alias

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alias

[′ā·lē·əs]
(computer science)
An alternative entry point in a computer subroutine at which its execution may begin, if so instructed by another routine.
An alternative name for a file or device.
(statistics)
Either of two effects in a factorial experiment which cannot be differentiated from each other on the basis of the experiment.
McGraw-Hill Dictionary of Scientific & Technical Terms, 6E, Copyright © 2003 by The McGraw-Hill Companies, Inc.

ALIAS

(1)

alias

(operating system)
A name, usually short and easy to remember and type, that is translated into another name or string, usually long and difficult to remember or type. Most command interpreters (e.g. Unix's csh) allow the user to define aliases for commands, e.g. "alias l ls -al". These are loaded into memory when the interpreter starts and are expanded without needing to refer to any file.

alias

(networking)
One of several alternative hostnames with the same Internet address. E.g. in the Unix hosts database (/etc/hosts or NIS map) the first field on a line is the Internet address, the next is the official hostname (the "canonical name" or "CNAME"), and any others are aliases.

Hostname aliases often indicate that the host with that alias provides a particular network service such as archie, finger, FTP, or World-Wide Web. The assignment of services to computers can then be changed simply by moving an alias (e.g. www.doc.ic.ac.uk) from one Internet address to another, without the clients needing to be aware of the change.

alias

(file system)
The name used by Apple computer, Inc. for symbolic links when they added them to the System 7 operating system in 1991.
This article is provided by FOLDOC - Free Online Dictionary of Computing (foldoc.org)

alias

(1) An alternate name used for identification, such as for naming a field or a file. See CNAME record and email alias.

(2) In the Mac, an alias is an icon that points to a program or data file. The Mac counterpart to a Windows "shortcut," an alias can be placed on the desktop or stored in other folders, and clicking the alias is the same as clicking the original file's icon. However, deleting an alias does not remove the original file. See shortcut.

(3) In Unix/Linux, an alias is a command that points to another command. It is typically used to abbreviate complex commands that are used repeatedly. Unless saved, aliases last only for the current session.

(4) A phony signal created under certain conditions when digitizing voice.
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References in periodicals archive ?
Alias relations that result from structural aliases are used to initialize Entry as described in Section 3.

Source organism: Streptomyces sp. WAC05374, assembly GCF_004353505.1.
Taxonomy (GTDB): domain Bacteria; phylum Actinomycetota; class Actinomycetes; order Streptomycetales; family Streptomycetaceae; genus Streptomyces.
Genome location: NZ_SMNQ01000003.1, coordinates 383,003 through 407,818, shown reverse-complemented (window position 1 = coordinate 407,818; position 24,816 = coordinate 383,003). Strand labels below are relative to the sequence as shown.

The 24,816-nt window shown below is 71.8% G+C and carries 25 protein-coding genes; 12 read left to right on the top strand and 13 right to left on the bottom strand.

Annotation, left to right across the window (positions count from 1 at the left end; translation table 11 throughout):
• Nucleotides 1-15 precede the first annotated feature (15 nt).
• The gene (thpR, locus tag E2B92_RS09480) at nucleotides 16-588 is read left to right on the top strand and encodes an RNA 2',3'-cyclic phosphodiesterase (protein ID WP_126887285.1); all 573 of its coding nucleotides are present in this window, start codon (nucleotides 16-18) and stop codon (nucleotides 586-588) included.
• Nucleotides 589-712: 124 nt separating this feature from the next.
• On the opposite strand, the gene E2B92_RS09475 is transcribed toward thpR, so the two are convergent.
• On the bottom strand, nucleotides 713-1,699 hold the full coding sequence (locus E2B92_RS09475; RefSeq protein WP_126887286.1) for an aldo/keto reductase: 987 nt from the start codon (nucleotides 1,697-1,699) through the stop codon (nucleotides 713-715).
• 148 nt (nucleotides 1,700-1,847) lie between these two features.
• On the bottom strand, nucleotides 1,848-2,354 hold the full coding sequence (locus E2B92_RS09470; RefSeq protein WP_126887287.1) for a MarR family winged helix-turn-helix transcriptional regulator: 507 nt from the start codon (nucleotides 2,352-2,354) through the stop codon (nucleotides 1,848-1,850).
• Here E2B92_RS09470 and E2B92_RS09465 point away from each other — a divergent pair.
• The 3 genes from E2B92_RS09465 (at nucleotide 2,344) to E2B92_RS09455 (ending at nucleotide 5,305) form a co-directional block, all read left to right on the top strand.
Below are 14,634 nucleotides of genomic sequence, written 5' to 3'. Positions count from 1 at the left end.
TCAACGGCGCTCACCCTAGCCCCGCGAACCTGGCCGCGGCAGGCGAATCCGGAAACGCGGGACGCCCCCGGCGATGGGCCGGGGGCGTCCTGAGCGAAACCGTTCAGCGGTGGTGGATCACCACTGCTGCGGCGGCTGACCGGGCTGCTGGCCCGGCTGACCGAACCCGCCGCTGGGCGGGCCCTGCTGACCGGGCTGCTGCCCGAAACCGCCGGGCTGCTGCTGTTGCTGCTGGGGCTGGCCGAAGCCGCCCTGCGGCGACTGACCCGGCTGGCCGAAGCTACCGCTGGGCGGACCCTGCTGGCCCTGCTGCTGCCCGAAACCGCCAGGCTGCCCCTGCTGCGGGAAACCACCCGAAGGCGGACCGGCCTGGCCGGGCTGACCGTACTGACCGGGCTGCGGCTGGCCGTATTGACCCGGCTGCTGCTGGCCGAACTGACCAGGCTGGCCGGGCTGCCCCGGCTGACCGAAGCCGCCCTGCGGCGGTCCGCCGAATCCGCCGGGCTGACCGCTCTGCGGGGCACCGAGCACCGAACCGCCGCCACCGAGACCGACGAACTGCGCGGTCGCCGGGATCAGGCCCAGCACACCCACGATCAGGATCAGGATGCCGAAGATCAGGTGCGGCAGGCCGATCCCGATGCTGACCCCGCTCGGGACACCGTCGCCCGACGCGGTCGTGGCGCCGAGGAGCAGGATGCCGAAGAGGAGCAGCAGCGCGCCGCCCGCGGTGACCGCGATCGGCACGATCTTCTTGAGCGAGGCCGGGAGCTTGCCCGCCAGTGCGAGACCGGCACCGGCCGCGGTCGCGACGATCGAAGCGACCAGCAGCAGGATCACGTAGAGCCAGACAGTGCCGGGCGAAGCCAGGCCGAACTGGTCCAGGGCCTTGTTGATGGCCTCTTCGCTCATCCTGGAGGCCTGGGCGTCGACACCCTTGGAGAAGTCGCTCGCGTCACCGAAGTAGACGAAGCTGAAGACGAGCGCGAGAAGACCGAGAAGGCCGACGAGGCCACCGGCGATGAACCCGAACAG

For a set of aliases, S, [MATHEMATICAL EXPRESSION NOT REPRODUCIBLE IN ASCII] (S) is described by considering an alias relation AR [element of] S.
In computing [MATHEMATICAL EXPRESSION NOT REPRODUCIBLE IN ASCII], aliases that contain nonlocal named objects that are not reachable in the called procedure p are not explicitly removed because such aliases may become reachable aliases of a procedure (transitively) called by p [Burke and Cytron 1986].
Such a statement only adds new aliases; it does not kill any aliases reaching the statement.
Nonescaping locals of a recursive procedure are handled more precisely as follows: (1) an assignment to a nonescaping local is regarded as a strong update;(14) and (2) the transfer function of a procedure call is the identity function with respect to the nonescaping locals of the calling procedure: the callee cannot affect aliases of the nonescaping locals of the caller.
[1998], provides a precision metric based on the use of alias information, and therefore can be more meaningful than recording the number of aliases at all program points.
One of these functions, addlist, is called 404 times, passing the address of 100 different actuals for the list header, resulting in 100 aliases for the formal parameter.
This is because a significant number of aliases involve a formal parameter whose scope is one function (addlist), and thus these aliases are propagated only within this function.
Since this also corresponds to the number of nodes in the alias graph, it is an upper bound on the number of aliases for any access path.
--[A.sub.ap] [is less than or equal to] V: the maximum number of aliases for any access path explicitly referenced;
--[A.sub.var] [is less than or equal to] V: the maximum number of aliases for any named object due to a single level of dereference;
--[A.sub.max] [is less than or equal to] V * [A.sub.var]: the maximum number of aliases holding in any alias set;